Eleven of the 13 participants completed all PROMs at all time points. The participants’ individual scores are provided in Tables S1–S5. A significant reduction in the participants’ total FQ scores from baseline to the three-month follow-up point was observed (p < 0.001), with nine participants maintaining that reduction (p < 0.001) at the six-month follow-up point (Figure 2A and Table S1). Any further improvements in terms of the score changes from the three- to the six-month follow-up point were non-significant. A reduction in fatigue was also observed in the remaining three participants, although these changes were not significant (Table S1). Among the nine patients who exhibited significant improvements at the six-month follow-up point, the median total FQ score reduction was 15 (Range: 5–26).
The changes in the PHQ-9, the WSAS, and the SF-36 mental composite scale (MCS) scores from baseline are displayed in Figure 2B–D and Tables S2–S4. In terms of the participants’ PHQ-9 and WSAS scores, as with the total FQ scores, similar and significant positive changes (p < 0.001) were reported over time. Again, the observed changes had already occurred by the three-month follow-up point. Moreover, the changes were maintained at the six-month follow-up point, albeit without significant changes occurring between the three- and six-month follow-up points (Tables S2–S5). Regarding the SF-36 scores, the findings concerning the MCS are reported in Figure 2C and Table S4, with improvements from mean score 35 at baseline, to 50 at three months and 45 at six months. The analysis concerning the physical composite scale (PCS) of the SF-36 is shown in Table S5, but no significant improvement was documented.
One week after finishing the LP course, the participants rated their experiences related to satisfaction in the CSQ-8 with a mean score of 25.7 (SD 4.3). At the six-month follow-up, the mean score remained practically unchanged at 26.6 (SD 5.2). This high degree of satisfaction is encouraging, taking into consideration that the maximum score of the CSQ-8 is 32.
We estimated the correlation coefficients between the various PROMs, both at baseline and at the six-month follow-up point (Table S6). A moderate overlap between the participants’ PHQ-9 and FQ scores was observed at baseline, with 33% of the data variation in the former being explained by the variation of the latter. Furthermore, at the six-month follow-up point, the participants’ PHQ-9 and WSAS scores were found to be highly correlated, with an explained variance of 58%. This implied that these PROMs to a large degree measured the same phenomena. The PHQ-9 and FQ scores at six months revealed 64% explained variance, while a calculation comparing the FQ and CSQ-8 scores revealed 52% explained variance. Hence, we concluded that the PROMs overlapped considerably.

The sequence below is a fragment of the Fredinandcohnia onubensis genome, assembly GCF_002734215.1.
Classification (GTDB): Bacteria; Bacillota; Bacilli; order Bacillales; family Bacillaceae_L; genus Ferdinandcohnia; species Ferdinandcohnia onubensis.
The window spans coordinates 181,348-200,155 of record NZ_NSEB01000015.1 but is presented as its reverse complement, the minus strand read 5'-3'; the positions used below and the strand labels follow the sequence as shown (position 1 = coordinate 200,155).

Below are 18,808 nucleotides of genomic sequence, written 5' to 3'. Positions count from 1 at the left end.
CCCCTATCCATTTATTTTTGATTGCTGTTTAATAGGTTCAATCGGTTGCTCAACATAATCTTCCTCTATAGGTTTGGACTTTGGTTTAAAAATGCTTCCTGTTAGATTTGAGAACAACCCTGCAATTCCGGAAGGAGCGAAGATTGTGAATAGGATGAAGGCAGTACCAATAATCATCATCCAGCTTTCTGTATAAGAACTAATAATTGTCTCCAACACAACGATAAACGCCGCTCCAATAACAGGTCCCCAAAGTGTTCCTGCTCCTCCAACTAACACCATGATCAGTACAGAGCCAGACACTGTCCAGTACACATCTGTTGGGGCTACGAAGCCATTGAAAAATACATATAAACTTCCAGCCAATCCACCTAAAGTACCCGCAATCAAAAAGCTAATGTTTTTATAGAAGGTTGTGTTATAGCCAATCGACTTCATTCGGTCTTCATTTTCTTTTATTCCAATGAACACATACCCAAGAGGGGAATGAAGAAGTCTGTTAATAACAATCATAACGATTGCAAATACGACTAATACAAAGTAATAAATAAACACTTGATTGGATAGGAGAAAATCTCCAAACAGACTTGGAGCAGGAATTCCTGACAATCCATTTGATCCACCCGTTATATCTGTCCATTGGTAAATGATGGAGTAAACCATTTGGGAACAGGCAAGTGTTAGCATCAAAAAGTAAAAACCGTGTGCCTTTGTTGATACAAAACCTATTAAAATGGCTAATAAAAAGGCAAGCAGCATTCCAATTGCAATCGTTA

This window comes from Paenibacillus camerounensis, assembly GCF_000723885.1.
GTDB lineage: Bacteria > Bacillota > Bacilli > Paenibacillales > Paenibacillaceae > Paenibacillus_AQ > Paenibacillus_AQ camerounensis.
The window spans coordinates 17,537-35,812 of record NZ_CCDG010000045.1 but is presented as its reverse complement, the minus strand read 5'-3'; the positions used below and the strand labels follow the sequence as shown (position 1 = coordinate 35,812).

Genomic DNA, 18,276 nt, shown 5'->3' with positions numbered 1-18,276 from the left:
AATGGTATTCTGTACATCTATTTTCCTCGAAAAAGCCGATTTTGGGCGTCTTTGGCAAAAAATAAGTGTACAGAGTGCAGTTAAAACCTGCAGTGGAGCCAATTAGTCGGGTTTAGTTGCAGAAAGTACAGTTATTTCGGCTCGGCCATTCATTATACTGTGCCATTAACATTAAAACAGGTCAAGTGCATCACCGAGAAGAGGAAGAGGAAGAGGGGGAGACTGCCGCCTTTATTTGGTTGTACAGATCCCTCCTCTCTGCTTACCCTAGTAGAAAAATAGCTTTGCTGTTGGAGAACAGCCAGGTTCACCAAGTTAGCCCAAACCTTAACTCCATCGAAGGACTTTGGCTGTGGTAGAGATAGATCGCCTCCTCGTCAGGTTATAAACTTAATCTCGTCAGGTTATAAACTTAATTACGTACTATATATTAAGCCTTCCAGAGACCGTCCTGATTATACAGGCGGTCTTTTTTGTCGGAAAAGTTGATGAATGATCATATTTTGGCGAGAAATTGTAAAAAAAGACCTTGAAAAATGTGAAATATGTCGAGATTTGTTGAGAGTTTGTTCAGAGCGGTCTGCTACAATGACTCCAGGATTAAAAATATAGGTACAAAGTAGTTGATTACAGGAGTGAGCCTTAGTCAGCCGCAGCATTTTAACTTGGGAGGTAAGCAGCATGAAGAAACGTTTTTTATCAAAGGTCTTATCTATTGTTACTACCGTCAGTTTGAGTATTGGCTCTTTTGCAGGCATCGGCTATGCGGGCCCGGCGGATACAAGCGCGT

3.2. Qualitative Study

Seven main themes were identified during the analysis: a feeling of more energy and “joie de vivre”; changing dysfunctional thought patterns using a well-learned process; integrating the technique into daily life and using the process as needed; daring to challenge oneself and move outside one’s comfort zone; better life with family and friends and increased energy at work; importance of follow-up dialogues to maintain the process/improvements; feeling that the course/intervention was good but I do not think the process suited me.
The 11 participants that took part in the interviews all reported a clear improvement in their fatigue levels. Indeed, they reported feeling either much better or very much better regarding their energy level. Moreover, they stated that the energy-related improvement could be attributed to the LP course. They commented on how the intervention had challenged them to recognise and address what caused them to feel stress and reduce their energy level, and they related how they were encouraged to use the same process to reverse any destructive thoughts and negative patterns of action. As expressed by P2, “What I benefited most from was noticing how I responded to stress […] after the course, I completely changed the way I thought about my physical condition”. The participants distinguished between using all the components of the LP process regularly and using just the simple mental techniques intended to stop destructive thoughts. All 11 participants reported that they still used the LP techniques they had learned or, at least, parts of the techniques in one form or another. They did so especially when life became challenging or when they felt that negative thoughts were prevailing. Six participants reported that they had integrated all the LP techniques into their lives and so used the whole process when required. As emphasized by P11, “When I feel I am in an awful state, I do the whole process, like some days I do it many times and sometimes I do it a couple of times a week, you see. It depends on how my life is at the time”. They stated that they had become more aware of situations that triggered and affected their fatigue experiences, and they considered that they now had a useful tool for influencing both the extent and experience of such symptoms.